STEP 4: Flip piece and lay face down. Get your Upholstery Thread (this is very durable strong thread for lacing, this is what I use exclusively for lacing on framing and when I lace for my other finishing)
STEP 5: Lace the top and the bottom by beginning on the edge at point A (see below) secure with knot, then travel up to B - scoop a stitch to point C, then travel down to D - scoop a stitch to Point E and repeat all along the length of the foam core.
HINT: do not pull tightly as you don't want puckers on the linen. Check frequently the front side to ensure you are maintaining proper spacing and that the linen threads are square and not wavy or slanting on the front.
STEP 6: Check you spacing measurements - if you need to tweak a bit, just gently slide the linen around - you do not have to undo the lacing just slide it to fix measurements.
STEP 7: Now place face down on flat surface again and fold corner in just a bit before whip stitching corner into place as shown below:
STEP 8: do the same thing as above to opposite corner
STEP 9: Begin lacing side to side
STEP 10: when you reach the other corner(s) fold and whip stitch into place.
HINT*again do not pull forcibly, just enough to hold the piece in place squarely.
This is what it should look like when completely laced:
STEP 11: again check your margins and when perfect, add some stainless steel flat head pins spaced about an inch apart on all four sides, as shown below, this is to ensure that the piece stays in one place securely without shifting. (this is probably overkill on my part, but I like to do this)
STEP 12: Since I do not use mats, I don't want my stitching smashed against the glass. Therefore, I use frame spacers. These are wonderful archival, plastic spacers that I purchase online from FRAMETEK I get mine in 1/8" clear. WHY do I use them? because they allow for an air space between the glass and whatever you are framing. This allows my stitches to be viewed perfectly, cleanly without distortion. It also allows for air to freely move through my framed pieces and helps in their preservation (so that humidity does not affect them by being trapped on glass and affecting linen.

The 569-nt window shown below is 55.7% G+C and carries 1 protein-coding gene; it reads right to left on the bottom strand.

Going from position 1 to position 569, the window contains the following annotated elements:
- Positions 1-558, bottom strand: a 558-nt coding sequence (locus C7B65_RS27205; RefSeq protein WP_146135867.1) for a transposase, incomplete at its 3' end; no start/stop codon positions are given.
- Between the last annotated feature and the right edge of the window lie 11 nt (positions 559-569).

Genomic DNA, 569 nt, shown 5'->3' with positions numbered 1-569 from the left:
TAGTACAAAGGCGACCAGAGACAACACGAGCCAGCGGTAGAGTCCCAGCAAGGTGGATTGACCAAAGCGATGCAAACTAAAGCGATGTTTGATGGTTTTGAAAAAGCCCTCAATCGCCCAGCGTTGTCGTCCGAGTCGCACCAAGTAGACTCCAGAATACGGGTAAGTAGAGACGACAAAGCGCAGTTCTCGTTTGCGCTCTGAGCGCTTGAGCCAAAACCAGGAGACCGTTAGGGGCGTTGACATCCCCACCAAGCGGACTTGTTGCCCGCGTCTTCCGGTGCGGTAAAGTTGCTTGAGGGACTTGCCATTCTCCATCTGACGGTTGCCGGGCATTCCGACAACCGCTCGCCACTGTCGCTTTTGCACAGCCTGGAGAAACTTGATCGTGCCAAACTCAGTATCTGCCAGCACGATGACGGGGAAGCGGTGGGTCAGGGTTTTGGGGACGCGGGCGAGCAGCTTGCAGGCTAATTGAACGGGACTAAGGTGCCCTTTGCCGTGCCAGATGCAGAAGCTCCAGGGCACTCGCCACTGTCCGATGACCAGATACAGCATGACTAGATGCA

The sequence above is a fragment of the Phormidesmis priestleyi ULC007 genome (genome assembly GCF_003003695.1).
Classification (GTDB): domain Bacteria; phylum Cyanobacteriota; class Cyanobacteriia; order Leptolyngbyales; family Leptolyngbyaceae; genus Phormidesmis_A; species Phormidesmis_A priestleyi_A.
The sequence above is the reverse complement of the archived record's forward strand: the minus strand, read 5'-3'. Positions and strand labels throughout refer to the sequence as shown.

You simply cut the frame spacers to size:
Pull off adhesive tape:
And stick on glass in rabbet space:
I do it on all four sides
Step 13: Place your laced stitched piece inside frame (after ensuring glass is completely clean and smudge free - I use vinegar water spritz and clean with newspaper for smudge free glass)
STEP 14: Cut a piece of backing board (I use mat board) and take your Logan Points Gun Driver and drive points evenly space around framed piece. The points hold everything inside the frame, you want to use firm pressure when driving the points.
When done it should look like this:
STEP 15: Add your hanging hardware - I use saw tooth hangers for frames less than 10 inches
STEP 16: I have stickers that I put on the back of each framed piece that gives general information about what I stitched, since this is a gift I just put to whom I gifted, dates and my name. On my personal pieces I also put all piece information (Designer/Design/Fabric count and color/my name and date)
Stand back and admire your work.
NOTE: (not pictured) but I also place plastic bumpers framing bumpers on the bottom two corners. WHY? because again we are talking air space...plastic bumpers allow for air to travel freely behind your work so that moisture/humidity is not trapped between the frame and the wall and possibly harming your work.